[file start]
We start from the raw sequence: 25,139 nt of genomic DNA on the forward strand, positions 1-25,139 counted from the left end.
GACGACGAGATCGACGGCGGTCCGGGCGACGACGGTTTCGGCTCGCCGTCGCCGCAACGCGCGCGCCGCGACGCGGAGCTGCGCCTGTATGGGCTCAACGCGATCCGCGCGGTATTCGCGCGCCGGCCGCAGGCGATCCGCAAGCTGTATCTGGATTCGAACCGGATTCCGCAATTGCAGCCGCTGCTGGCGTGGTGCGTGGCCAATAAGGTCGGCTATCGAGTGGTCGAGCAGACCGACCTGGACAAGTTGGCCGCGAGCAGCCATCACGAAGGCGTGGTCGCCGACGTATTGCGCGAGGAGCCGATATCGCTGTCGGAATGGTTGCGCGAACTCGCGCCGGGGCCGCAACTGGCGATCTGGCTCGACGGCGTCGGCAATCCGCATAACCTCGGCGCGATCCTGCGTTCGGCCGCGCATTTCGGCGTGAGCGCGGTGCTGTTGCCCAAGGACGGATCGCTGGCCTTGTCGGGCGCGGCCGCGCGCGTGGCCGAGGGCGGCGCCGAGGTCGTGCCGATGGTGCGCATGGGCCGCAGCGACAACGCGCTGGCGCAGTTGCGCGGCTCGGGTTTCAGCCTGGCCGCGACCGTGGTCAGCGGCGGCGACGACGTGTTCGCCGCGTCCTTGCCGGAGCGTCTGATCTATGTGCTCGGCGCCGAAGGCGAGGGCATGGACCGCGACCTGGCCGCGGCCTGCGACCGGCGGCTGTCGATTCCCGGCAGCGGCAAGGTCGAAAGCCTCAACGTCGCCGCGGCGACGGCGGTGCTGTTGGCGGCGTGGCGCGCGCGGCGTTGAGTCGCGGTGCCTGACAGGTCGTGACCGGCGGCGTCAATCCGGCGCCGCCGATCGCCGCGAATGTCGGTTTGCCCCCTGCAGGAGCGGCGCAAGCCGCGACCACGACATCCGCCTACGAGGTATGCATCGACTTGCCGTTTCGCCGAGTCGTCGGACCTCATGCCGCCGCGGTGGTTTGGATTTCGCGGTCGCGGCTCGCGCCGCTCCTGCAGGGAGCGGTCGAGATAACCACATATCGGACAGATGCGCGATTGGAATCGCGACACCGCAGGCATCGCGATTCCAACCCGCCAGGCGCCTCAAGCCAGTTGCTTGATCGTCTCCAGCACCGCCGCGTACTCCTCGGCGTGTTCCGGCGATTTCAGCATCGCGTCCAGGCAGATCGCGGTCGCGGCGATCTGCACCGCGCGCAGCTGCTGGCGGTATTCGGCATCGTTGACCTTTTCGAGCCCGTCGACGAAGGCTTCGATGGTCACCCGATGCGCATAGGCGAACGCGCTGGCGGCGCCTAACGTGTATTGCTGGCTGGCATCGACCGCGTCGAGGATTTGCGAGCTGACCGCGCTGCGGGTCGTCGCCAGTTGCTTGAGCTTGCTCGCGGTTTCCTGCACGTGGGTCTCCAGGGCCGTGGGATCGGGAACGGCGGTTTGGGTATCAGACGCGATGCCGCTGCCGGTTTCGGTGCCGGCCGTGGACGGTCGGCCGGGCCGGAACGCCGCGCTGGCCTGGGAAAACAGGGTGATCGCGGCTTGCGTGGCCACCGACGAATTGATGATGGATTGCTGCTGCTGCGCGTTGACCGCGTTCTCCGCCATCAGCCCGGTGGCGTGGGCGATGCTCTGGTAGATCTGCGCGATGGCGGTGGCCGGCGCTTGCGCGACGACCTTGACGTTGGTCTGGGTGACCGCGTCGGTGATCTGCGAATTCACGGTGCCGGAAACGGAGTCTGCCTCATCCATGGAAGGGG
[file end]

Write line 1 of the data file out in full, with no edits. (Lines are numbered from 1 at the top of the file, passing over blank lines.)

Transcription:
We start from the raw sequence: 25,139 nt of genomic DNA on the forward strand, positions 1-25,139 counted from the left end.